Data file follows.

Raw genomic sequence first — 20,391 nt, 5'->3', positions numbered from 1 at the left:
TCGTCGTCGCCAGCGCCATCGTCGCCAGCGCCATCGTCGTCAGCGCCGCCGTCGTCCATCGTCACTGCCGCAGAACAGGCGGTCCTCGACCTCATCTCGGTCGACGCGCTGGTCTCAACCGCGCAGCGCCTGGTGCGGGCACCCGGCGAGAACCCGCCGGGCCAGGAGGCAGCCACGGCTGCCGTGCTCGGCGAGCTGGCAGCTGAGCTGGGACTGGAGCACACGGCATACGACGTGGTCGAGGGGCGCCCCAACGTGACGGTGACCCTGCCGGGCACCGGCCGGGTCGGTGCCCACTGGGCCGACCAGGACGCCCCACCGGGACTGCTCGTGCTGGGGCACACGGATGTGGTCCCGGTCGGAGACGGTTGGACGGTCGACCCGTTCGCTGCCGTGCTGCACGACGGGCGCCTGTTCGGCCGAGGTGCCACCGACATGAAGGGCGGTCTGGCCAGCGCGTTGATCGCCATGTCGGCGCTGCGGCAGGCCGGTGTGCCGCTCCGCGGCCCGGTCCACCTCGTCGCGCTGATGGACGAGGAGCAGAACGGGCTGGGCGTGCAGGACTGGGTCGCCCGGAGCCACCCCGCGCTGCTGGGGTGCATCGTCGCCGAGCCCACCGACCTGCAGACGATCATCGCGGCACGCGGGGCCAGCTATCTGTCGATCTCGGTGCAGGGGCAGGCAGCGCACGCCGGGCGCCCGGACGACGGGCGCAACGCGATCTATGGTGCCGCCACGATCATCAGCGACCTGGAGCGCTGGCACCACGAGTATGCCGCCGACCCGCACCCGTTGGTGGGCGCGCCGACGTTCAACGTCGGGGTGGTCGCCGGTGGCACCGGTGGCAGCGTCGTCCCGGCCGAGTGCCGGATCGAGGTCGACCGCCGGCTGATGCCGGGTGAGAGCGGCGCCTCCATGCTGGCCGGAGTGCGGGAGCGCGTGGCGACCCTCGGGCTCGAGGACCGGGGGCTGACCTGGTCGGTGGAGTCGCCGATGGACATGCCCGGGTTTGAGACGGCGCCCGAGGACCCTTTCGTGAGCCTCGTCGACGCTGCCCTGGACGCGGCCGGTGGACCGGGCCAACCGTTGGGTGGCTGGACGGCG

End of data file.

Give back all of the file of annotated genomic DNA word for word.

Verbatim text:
Raw genomic sequence first — 20,391 nt, 5'->3', positions numbered from 1 at the left:
TCGTCGTCGCCAGCGCCATCGTCGCCAGCGCCATCGTCGTCAGCGCCGCCGTCGTCCATCGTCACTGCCGCAGAACAGGCGGTCCTCGACCTCATCTCGGTCGACGCGCTGGTCTCAACCGCGCAGCGCCTGGTGCGGGCACCCGGCGAGAACCCGCCGGGCCAGGAGGCAGCCACGGCTGCCGTGCTCGGCGAGCTGGCAGCTGAGCTGGGACTGGAGCACACGGCATACGACGTGGTCGAGGGGCGCCCCAACGTGACGGTGACCCTGCCGGGCACCGGCCGGGTCGGTGCCCACTGGGCCGACCAGGACGCCCCACCGGGACTGCTCGTGCTGGGGCACACGGATGTGGTCCCGGTCGGAGACGGTTGGACGGTCGACCCGTTCGCTGCCGTGCTGCACGACGGGCGCCTGTTCGGCCGAGGTGCCACCGACATGAAGGGCGGTCTGGCCAGCGCGTTGATCGCCATGTCGGCGCTGCGGCAGGCCGGTGTGCCGCTCCGCGGCCCGGTCCACCTCGTCGCGCTGATGGACGAGGAGCAGAACGGGCTGGGCGTGCAGGACTGGGTCGCCCGGAGCCACCCCGCGCTGCTGGGGTGCATCGTCGCCGAGCCCACCGACCTGCAGACGATCATCGCGGCACGCGGGGCCAGCTATCTGTCGATCTCGGTGCAGGGGCAGGCAGCGCACGCCGGGCGCCCGGACGACGGGCGCAACGCGATCTATGGTGCCGCCACGATCATCAGCGACCTGGAGCGCTGGCACCACGAGTATGCCGCCGACCCGCACCCGTTGGTGGGCGCGCCGACGTTCAACGTCGGGGTGGTCGCCGGTGGCACCGGTGGCAGCGTCGTCCCGGCCGAGTGCCGGATCGAGGTCGACCGCCGGCTGATGCCGGGTGAGAGCGGCGCCTCCATGCTGGCCGGAGTGCGGGAGCGCGTGGCGACCCTCGGGCTCGAGGACCGGGGGCTGACCTGGTCGGTGGAGTCGCCGATGGACATGCCCGGGTTTGAGACGGCGCCCGAGGACCCTTTCGTGAGCCTCGTCGACGCTGCCCTGGACGCGGCCGGTGGACCGGGCCAACCGTTGGGTGGCTGGACGGCG